Handling PEP 517 (pyproject.toml) packages in Gentoo

So far, the majority of Python packages have either used distutils, or a build system built upon it. Most frequently, this was setuptools. All those solutions provided a setup.py script with a semi-standard interface, and we were able to handle them reliably within distutils-r1.eclass. PEP 517 changed that.

Instead of a setup script, packages now only need to supply a declarative project information in pyproject.toml file (fun fact: TOML parser is not even part of Python stdlib yet). The build system used is specified as a combination of a package requirement and a backend object to use. The backends are expected to provide a very narrow API: it’s limited to building wheel packages and source distribution tarballs.

The new build systems built around this concept are troublesome to Gentoo. They are more focused on being standalone package managers than build systems. They lack the APIs matching our needs. They have large dependency trees, including circular dependencies. Hence, we’ve decided to try an alternate route.

Instead of trying to tame the new build systems, or work around their deficiencies (i.e. by making them build wheel packages, then unpacking and repackaging them), we’ve explored the possibility of converting the pyproject.toml files into setup.py scripts. Since the new formats are declarative, this should not be that hard.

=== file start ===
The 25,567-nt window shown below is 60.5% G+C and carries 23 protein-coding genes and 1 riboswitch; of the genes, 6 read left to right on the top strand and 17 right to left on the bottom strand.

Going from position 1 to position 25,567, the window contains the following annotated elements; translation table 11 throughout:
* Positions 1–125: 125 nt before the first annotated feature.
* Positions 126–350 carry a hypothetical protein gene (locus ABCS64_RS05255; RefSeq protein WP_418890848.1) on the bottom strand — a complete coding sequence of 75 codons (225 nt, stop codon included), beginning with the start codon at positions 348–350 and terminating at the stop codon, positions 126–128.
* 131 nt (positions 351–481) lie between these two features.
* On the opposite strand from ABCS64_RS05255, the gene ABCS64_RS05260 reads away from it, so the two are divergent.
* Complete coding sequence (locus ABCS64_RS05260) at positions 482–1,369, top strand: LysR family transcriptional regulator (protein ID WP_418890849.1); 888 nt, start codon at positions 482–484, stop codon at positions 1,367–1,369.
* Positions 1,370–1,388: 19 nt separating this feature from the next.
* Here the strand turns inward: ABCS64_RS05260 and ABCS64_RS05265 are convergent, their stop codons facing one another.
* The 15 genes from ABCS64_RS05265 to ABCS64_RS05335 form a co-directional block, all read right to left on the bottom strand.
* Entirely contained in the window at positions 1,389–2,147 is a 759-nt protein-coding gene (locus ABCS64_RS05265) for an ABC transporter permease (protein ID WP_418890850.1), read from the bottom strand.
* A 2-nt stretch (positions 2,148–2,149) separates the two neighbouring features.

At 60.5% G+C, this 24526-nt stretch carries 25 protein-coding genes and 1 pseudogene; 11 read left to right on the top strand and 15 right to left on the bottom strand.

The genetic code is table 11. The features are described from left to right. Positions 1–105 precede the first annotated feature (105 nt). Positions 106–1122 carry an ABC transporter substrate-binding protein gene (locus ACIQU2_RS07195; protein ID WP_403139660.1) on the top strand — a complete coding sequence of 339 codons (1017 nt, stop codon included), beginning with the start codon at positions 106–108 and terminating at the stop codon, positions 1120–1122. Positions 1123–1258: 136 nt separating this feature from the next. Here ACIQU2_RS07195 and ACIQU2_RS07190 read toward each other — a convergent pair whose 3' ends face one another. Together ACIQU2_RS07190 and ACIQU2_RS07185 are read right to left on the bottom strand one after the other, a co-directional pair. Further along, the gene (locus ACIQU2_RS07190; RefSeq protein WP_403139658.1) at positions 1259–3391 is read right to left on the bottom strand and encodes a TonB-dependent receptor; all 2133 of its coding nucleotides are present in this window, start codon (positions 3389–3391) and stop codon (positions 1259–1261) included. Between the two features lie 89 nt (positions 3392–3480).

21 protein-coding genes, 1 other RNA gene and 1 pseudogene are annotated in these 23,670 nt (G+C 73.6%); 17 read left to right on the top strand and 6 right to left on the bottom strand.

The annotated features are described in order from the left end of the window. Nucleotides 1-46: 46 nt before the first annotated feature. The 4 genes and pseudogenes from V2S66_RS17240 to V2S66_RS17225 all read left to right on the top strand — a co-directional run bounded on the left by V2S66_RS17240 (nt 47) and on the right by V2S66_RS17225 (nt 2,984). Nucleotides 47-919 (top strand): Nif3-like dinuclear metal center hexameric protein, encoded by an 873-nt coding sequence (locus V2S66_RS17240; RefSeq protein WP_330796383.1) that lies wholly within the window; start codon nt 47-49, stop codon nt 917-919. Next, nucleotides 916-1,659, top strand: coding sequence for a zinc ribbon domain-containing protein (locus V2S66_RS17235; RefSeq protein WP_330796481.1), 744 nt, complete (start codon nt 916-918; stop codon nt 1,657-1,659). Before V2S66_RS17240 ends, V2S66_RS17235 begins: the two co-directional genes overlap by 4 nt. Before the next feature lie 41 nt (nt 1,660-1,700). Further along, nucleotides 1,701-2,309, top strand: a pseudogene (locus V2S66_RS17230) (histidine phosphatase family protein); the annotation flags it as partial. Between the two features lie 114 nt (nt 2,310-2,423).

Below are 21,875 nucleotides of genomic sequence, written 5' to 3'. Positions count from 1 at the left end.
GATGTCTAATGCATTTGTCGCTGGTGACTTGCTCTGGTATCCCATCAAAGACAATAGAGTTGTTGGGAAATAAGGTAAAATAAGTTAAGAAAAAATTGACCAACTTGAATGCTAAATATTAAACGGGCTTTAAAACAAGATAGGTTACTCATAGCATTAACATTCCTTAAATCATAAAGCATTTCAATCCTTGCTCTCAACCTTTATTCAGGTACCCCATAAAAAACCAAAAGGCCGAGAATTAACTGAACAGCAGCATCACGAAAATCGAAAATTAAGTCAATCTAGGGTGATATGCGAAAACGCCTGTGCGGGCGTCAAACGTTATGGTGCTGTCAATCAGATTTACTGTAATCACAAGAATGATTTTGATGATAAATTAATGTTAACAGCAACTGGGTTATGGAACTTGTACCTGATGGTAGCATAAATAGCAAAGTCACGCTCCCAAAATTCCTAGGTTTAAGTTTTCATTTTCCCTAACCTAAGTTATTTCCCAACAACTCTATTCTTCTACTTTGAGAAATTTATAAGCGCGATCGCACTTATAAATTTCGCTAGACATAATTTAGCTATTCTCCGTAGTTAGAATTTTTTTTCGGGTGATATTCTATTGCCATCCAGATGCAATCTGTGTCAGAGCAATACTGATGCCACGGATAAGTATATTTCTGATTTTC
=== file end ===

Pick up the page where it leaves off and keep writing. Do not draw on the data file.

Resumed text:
We’ve found poetry-setup project which seemed to have a similar goal. However, it was already discontinued at the time in favor of dephell. The latter project looked pretty powerful but the name was pretty ominous. We did not need most of the functions, and it was hell to package.

Finally, I’ve managed to dedicate some time into building an in-house solution instead. pyproject2setuppy is a small-ish (<100 SLOC) pyproject.toml-to-setuptools adapter which allows us to run flit- or poetry-based projects as if they used regular distutils. While it’s quite limited, it’s good enough to build and install the packages that we needed to deal with so far.

The design is quite simple — it reads pyproject.toml and calls setuptools’ setup() function with the metadata read. As such, the package can even be used to provide a backwards-compatible setup.py script in other packages. In fact, this is how its own setup.py works — it carries flit-compatible pyproject.toml and uses itself to install itself via setuptools.

dev-python/pyproject2setuppy is already packaged in Gentoo. I’ve sent eclass patches to easily integrate it into distutils-r1. Once they are merged, installing pyproject.toml packages should be as simple as adding the following declaration into ebuilds:


This should make things easier both for us (as it saves us from having to hurriedly add new build systems and their NIH dependencies) and for users who will not have to suffer from more circular dependencies in the Python world. It may also help some upstream projects to maintain backwards compatibility while migrating to new build systems.

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